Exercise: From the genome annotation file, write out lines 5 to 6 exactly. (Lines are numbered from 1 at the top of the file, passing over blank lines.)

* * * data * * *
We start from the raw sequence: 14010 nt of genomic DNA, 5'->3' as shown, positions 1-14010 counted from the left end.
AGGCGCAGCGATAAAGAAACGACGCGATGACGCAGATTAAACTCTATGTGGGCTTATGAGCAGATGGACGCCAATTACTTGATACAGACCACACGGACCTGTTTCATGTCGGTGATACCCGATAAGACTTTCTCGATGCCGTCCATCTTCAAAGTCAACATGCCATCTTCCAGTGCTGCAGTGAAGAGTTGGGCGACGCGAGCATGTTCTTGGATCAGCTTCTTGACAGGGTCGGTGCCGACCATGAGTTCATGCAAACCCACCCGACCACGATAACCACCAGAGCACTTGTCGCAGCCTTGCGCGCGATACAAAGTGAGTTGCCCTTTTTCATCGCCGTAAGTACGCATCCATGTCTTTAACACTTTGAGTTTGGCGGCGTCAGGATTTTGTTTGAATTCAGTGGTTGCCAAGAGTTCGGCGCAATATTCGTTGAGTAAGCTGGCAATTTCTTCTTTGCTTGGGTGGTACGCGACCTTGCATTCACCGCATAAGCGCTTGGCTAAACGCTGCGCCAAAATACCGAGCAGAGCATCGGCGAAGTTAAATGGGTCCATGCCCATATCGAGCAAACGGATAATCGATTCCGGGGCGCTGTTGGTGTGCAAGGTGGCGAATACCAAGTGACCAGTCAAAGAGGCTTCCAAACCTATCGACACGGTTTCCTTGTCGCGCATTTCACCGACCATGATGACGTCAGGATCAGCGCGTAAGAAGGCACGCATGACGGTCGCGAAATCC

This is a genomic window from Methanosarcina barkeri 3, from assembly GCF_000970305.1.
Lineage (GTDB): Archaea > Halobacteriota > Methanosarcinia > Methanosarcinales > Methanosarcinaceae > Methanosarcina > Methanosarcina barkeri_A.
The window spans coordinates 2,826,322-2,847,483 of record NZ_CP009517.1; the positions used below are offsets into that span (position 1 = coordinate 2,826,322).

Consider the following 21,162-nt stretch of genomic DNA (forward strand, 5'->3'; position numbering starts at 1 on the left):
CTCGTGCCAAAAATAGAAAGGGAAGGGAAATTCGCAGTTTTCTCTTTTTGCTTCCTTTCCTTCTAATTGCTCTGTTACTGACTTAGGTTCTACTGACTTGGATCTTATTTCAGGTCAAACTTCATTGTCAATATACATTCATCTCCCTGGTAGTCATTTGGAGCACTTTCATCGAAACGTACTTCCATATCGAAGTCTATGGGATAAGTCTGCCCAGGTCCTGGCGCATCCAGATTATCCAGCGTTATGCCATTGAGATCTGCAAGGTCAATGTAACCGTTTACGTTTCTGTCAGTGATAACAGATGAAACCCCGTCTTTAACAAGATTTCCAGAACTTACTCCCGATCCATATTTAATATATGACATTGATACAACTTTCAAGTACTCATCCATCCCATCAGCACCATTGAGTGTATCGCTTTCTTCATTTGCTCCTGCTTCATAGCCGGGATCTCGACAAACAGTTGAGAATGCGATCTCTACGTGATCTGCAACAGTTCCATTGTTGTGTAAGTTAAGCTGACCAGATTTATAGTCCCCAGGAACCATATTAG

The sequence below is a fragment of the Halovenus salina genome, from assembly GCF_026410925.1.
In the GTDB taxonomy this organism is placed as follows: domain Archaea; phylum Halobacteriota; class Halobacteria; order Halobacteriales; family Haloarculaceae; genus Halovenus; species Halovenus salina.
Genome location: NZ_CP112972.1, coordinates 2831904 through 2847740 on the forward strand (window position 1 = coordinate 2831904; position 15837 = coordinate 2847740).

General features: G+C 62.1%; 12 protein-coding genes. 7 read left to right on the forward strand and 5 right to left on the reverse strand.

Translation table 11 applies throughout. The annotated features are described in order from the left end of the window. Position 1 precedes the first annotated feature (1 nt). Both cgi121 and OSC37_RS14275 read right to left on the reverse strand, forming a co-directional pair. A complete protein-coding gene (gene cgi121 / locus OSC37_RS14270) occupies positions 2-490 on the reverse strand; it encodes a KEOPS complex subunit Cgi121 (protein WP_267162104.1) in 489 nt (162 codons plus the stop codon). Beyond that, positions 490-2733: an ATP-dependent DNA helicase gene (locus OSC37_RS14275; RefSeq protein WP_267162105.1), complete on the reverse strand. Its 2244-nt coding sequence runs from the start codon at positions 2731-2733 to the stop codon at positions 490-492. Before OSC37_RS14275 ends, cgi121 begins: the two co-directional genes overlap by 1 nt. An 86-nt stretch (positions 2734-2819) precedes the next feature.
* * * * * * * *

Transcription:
The window spans coordinates 2,826,322-2,847,483 of record NZ_CP009517.1; the positions used below are offsets into that span (position 1 = coordinate 2,826,322).

Consider the following 21,162-nt stretch of genomic DNA (forward strand, 5'->3'; position numbering starts at 1 on the left):